"Well, then, set to work reading something regularly-reading for your degree, for instance."

"Oh, hang it! I can't look so far forward as that; I shan't be going up for three years."

"You can't begin too early. You might go and talk to your college-tutor about it."

"So I did," said Tom; "at least I meant to do it. For he asked me and two other freshmen to breakfast the other morning, and I was going to open out to him; but when I got there I was quite shut up. He never looked one of us in the face, and talked in set sentences, and was cold, and formal, and condescending. The only bit of advice he gave us was to have nothing to do with boating-just the one thing which I feel a real interest in. I couldn't get out a word of what I wanted to say."

"It is unlucky, certainly, that our present tutors take so little interest in anything which the men care about. But it is more from shyness than anything else, that manner which you noticed. You may be sure that he was more wretched and embarrassed than any of you."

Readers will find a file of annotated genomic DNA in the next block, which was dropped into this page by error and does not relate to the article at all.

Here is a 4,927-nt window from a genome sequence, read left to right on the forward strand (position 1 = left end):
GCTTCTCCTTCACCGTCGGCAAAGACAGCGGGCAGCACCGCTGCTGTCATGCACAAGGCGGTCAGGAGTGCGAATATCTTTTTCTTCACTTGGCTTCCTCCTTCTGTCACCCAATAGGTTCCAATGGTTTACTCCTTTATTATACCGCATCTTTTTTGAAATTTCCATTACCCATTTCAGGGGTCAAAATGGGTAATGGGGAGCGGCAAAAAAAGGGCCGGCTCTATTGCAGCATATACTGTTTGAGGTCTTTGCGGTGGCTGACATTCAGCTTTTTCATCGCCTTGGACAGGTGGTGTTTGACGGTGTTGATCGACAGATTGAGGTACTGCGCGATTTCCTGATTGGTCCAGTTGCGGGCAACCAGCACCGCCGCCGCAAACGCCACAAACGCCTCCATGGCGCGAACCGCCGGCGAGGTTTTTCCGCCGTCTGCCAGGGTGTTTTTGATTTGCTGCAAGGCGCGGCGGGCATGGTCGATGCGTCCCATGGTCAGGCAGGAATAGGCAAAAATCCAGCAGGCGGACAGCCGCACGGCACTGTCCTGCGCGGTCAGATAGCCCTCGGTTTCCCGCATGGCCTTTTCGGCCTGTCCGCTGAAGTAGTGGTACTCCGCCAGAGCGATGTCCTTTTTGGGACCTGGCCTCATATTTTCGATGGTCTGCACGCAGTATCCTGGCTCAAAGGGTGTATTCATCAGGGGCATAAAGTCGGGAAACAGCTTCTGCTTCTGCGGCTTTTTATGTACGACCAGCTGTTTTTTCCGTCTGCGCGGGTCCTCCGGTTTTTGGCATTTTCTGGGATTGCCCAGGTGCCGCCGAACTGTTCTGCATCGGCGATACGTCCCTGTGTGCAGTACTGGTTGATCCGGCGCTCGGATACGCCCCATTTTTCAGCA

"Well, but now I should really like to know what you did yourself," said Tom; "you are the only man of much older standing than myself whom I know at all yet-I mean I don't know anybody else well enough to talk about this sort of thing to them. What did you do, now, besides learning to pull, in your first year?"

"I had learnt to pull before I came up here," said Hardy.

"I really hardly remember what I did besides read. You see, I came up with a definite purpose of reading. My father was very anxious that I should become a good scholar. Then my position in the college and my poverty naturally kept me out of the many things which other men do."